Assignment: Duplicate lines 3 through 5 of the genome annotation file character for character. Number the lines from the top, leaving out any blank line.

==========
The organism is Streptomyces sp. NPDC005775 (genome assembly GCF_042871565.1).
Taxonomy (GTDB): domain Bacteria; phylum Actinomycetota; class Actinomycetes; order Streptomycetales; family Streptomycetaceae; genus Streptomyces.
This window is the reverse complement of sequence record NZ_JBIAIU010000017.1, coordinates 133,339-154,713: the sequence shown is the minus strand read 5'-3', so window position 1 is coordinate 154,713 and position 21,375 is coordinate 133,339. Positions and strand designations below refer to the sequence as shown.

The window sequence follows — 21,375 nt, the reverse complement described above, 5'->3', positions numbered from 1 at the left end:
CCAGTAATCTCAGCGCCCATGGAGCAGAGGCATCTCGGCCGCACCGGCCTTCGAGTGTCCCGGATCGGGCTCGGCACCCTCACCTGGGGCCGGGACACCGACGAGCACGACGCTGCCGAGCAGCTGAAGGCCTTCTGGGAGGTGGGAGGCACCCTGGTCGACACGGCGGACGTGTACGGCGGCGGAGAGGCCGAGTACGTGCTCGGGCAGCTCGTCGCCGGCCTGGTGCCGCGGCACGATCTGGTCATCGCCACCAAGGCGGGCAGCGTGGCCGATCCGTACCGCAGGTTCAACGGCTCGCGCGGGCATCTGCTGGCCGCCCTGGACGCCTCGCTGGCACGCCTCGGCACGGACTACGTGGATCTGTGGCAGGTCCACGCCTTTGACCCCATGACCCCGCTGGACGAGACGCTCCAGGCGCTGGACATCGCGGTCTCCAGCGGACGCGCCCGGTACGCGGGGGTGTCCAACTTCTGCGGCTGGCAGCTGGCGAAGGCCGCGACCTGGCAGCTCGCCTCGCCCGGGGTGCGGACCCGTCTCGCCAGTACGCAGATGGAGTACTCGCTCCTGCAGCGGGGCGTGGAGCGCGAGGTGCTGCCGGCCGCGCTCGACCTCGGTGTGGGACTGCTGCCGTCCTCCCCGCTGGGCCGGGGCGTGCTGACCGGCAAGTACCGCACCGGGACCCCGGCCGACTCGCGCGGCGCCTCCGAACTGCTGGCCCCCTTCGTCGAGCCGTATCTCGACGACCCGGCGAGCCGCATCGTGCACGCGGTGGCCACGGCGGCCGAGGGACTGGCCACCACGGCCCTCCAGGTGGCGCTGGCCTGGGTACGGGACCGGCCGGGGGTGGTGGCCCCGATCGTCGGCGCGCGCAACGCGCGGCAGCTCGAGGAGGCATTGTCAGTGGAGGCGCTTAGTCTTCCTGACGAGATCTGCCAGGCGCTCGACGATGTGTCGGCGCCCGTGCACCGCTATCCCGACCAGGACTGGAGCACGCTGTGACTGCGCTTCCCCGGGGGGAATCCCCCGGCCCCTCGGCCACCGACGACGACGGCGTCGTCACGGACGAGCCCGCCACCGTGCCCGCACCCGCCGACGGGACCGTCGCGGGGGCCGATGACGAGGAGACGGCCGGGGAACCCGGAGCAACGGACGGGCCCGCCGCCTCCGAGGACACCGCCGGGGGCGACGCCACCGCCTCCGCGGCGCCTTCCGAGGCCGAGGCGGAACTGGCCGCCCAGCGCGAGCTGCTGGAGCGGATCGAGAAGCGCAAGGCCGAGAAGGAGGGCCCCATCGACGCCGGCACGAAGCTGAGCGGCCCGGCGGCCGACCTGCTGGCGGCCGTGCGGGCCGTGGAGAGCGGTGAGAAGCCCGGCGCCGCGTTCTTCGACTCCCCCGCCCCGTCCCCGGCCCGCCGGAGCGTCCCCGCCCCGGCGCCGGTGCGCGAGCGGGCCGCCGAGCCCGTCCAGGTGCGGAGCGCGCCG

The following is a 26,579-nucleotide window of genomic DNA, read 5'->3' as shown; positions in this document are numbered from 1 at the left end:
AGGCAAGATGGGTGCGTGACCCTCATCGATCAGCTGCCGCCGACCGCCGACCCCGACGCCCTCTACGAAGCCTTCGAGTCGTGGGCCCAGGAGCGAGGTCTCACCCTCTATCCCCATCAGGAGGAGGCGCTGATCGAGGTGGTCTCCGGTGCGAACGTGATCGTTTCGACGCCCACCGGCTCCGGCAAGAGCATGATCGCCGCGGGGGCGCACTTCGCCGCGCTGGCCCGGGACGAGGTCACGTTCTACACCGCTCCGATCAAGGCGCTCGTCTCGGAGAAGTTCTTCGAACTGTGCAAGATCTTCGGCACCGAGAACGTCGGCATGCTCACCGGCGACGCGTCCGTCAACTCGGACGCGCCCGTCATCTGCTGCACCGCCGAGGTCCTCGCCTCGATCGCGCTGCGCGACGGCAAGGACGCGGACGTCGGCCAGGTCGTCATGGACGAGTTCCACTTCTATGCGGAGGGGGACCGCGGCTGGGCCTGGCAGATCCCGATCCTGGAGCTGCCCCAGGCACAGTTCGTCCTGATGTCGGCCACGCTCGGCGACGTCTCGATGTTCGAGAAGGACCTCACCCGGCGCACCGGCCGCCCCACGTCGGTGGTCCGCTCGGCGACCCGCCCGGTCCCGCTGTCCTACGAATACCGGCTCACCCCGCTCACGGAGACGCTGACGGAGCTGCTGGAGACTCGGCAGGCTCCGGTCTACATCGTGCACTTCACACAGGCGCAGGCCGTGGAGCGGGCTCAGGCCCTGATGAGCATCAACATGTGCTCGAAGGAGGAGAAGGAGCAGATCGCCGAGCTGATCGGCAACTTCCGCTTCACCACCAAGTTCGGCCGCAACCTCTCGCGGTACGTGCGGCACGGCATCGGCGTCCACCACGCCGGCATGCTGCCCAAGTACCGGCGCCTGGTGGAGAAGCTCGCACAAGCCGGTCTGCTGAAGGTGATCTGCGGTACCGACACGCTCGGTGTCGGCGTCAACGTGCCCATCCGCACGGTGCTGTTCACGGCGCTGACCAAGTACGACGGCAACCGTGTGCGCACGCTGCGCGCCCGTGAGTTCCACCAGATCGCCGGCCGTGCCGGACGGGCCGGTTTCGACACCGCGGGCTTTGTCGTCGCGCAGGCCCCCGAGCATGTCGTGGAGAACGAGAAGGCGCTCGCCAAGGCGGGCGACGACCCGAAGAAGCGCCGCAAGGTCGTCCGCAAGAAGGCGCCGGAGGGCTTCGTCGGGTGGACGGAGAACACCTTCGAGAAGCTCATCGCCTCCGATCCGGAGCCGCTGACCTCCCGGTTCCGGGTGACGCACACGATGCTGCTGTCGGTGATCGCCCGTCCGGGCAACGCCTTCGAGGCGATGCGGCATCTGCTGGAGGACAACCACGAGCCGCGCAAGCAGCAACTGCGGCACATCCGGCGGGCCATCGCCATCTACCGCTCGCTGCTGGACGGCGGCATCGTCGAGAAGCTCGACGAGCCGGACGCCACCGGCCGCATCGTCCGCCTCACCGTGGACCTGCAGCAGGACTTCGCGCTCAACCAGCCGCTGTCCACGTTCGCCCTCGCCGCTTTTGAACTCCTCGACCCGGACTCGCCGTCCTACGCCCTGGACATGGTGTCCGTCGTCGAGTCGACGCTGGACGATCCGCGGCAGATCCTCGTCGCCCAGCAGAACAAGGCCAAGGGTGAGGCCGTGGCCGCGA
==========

This window is the reverse complement of sequence record NZ_JBIAIU010000017.1, coordinates 133,339-154,713: the sequence shown is the minus strand read 5'-3', so window position 1 is coordinate 154,713 and position 21,375 is coordinate 133,339. Positions and strand designations below refer to the sequence as shown.

The window sequence follows — 21,375 nt, the reverse complement described above, 5'->3', positions numbered from 1 at the left end:
CCAGTAATCTCAGCGCCCATGGAGCAGAGGCATCTCGGCCGCACCGGCCTTCGAGTGTCCCGGATCGGGCTCGGCACCCTCACCTGGGGCCGGGACACCGACGAGCACGACGCTGCCGAGCAGCTGAAGGCCTTCTGGGAGGTGGGAGGCACCCTGGTCGACACGGCGGACGTGTACGGCGGCGGAGAGGCCGAGTACGTGCTCGGGCAGCTCGTCGCCGGCCTGGTGCCGCGGCACGATCTGGTCATCGCCACCAAGGCGGGCAGCGTGGCCGATCCGTACCGCAGGTTCAACGGCTCGCGCGGGCATCTGCTGGCCGCCCTGGACGCCTCGCTGGCACGCCTCGGCACGGACTACGTGGATCTGTGGCAGGTCCACGCCTTTGACCCCATGACCCCGCTGGACGAGACGCTCCAGGCGCTGGACATCGCGGTCTCCAGCGGACGCGCCCGGTACGCGGGGGTGTCCAACTTCTGCGGCTGGCAGCTGGCGAAGGCCGCGACCTGGCAGCTCGCCTCGCCCGGGGTGCGGACCCGTCTCGCCAGTACGCAGATGGAGTACTCGCTCCTGCAGCGGGGCGTGGAGCGCGAGGTGCTGCCGGCCGCGCTCGACCTCGGTGTGGGACTGCTGCCGTCCTCCCCGCTGGGCCGGGGCGTGCTGACCGGCAAGTACCGCACCGGGACCCCGGCCGACTCGCGCGGCGCCTCCGAACTGCTGGCCCCCTTCGTCGAGCCGTATCTCGACGACCCGGCGAGCCGCATCGTGCACGCGGTGGCCACGGCGGCCGAGGGACTGGCCACCACGGCCCTCCAGGTGGCGCTGGCCTGGGTACGGGACCGGCCGGGGGTGGTGGCCCCGATCGTCGGCGCGCGCAACGCGCGGCAGCTCGAGGAGGCATTGTCAGTGGAGGCGCTTAGTCTTCCTGACGAGATCTGCCAGGCGCTCGACGATGTGTCGGCGCCCGTGCACCGCTATCCCGACCAGGACTGGAGCACGCTGTGACTGCGCTTCCCCGGGGGGAATCCCCCGGCCCCTCGGCCACCGACGACGACGGCGTCGTCACGGACGAGCCCGCCACCGTGCCCGCACCCGCCGACGGGACCGTCGCGGGGGCCGATGACGAGGAGACGGCCGGGGAACCCGGAGCAACGGACGGGCCCGCCGCCTCCGAGGACACCGCCGGGGGCGACGCCACCGCCTCCGCGGCGCCTTCCGAGGCCGAGGCGGAACTGGCCGCCCAGCGCGAGCTGCTGGAGCGGATCGAGAAGCGCAAGGCCGAGAAGGAGGGCCCCATCGACGCCGGCACGAAGCTGAGCGGCCCGGCGGCCGACCTGCTGGCGGCCGTGCGGGCCGTGGAGAGCGGTGAGAAGCCCGGCGCCGCGTTCTTCGACTCCCCCGCCCCGTCCCCGGCCCGCCGGAGCGTCCCCGCCCCGGCGCCGGTGCGCGAGCGGGCCGCCGAGCCCGTCCAGGTGCGGAGCGCGCCG